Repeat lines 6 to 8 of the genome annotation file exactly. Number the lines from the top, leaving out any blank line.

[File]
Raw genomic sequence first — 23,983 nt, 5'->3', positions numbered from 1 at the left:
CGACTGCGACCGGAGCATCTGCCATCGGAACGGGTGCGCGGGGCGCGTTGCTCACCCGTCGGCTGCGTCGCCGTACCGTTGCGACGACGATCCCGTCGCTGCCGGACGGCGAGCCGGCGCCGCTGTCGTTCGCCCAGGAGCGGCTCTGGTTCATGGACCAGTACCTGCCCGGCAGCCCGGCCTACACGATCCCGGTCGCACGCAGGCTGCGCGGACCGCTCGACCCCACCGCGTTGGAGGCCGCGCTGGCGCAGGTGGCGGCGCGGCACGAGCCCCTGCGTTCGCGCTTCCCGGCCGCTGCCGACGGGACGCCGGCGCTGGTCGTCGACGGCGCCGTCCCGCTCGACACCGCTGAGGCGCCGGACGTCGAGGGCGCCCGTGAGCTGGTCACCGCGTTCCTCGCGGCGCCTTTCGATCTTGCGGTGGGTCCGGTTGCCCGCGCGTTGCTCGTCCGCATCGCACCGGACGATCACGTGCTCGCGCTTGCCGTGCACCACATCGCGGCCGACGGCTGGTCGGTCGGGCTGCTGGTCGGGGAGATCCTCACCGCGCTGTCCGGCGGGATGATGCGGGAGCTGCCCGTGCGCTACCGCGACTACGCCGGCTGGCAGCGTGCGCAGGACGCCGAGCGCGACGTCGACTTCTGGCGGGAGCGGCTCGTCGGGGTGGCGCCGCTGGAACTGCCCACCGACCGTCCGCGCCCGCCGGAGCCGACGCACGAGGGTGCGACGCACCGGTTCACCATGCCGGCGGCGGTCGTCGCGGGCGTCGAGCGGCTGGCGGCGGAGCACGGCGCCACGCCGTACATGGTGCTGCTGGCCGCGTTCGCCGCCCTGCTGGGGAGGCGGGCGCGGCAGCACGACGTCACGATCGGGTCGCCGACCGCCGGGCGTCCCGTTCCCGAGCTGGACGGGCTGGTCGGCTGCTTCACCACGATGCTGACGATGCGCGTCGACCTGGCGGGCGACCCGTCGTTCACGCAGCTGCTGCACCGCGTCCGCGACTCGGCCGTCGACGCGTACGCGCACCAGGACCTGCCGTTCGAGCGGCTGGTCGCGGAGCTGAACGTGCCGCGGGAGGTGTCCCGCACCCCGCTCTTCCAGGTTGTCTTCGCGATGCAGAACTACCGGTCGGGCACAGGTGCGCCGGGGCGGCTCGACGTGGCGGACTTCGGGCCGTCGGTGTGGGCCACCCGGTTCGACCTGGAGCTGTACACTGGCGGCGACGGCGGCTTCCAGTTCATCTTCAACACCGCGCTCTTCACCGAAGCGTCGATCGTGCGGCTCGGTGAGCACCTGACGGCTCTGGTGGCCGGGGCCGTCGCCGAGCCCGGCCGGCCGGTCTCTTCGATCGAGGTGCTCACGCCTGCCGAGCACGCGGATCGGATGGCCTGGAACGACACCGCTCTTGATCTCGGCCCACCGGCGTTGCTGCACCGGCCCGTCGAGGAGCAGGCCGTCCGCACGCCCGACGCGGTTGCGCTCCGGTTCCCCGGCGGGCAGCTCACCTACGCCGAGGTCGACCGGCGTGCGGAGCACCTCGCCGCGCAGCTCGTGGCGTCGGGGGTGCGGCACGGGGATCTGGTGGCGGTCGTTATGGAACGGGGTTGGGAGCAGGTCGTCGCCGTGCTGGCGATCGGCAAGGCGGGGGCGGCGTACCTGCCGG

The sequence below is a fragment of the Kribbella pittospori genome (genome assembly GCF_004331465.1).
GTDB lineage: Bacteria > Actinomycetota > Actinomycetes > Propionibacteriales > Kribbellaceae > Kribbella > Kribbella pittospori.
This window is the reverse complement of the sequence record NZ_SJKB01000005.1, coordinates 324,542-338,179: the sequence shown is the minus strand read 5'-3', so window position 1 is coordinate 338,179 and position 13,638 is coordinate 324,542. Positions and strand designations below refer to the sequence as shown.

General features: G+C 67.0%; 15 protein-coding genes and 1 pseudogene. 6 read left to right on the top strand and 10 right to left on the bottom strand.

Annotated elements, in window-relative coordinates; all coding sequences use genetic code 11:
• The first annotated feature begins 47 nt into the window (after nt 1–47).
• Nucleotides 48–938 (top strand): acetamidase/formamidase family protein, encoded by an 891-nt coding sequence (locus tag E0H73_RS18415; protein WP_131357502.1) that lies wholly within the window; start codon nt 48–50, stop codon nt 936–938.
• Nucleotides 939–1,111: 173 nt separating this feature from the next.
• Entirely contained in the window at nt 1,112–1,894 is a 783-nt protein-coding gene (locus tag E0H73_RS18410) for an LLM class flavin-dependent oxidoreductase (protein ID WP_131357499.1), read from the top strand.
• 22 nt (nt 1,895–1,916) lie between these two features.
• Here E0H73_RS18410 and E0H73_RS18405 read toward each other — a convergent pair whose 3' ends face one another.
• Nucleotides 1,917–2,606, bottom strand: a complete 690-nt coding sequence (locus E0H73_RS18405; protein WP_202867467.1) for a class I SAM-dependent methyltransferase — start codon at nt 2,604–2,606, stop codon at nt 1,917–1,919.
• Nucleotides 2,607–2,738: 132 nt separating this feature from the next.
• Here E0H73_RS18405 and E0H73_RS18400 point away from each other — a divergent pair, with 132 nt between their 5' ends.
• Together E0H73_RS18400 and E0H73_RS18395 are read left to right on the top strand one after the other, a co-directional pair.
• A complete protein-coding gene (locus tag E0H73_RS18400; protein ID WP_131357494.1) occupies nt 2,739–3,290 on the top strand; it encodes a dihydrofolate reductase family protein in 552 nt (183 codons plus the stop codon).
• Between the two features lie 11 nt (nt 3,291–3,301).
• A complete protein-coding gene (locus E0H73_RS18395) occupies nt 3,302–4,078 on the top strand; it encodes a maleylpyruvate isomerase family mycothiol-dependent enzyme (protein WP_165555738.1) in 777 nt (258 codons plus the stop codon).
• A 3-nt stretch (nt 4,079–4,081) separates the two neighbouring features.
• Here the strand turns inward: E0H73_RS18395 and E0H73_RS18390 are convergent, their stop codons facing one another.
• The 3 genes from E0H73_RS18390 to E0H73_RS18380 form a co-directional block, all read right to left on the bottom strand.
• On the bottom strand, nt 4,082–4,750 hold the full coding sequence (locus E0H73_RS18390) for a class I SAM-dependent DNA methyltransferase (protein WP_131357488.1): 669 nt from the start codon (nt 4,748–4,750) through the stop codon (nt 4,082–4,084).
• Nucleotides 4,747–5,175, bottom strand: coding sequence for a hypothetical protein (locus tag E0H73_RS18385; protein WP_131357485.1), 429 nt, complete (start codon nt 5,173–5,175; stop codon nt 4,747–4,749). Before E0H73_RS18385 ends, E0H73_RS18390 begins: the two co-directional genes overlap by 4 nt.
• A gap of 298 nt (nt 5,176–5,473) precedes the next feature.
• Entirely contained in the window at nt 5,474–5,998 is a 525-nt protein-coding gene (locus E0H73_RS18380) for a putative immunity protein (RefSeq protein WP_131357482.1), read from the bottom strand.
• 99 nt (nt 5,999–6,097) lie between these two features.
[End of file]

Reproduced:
General features: G+C 67.0%; 15 protein-coding genes and 1 pseudogene. 6 read left to right on the top strand and 10 right to left on the bottom strand.

Annotated elements, in window-relative coordinates; all coding sequences use genetic code 11:
• The first annotated feature begins 47 nt into the window (after nt 1–47).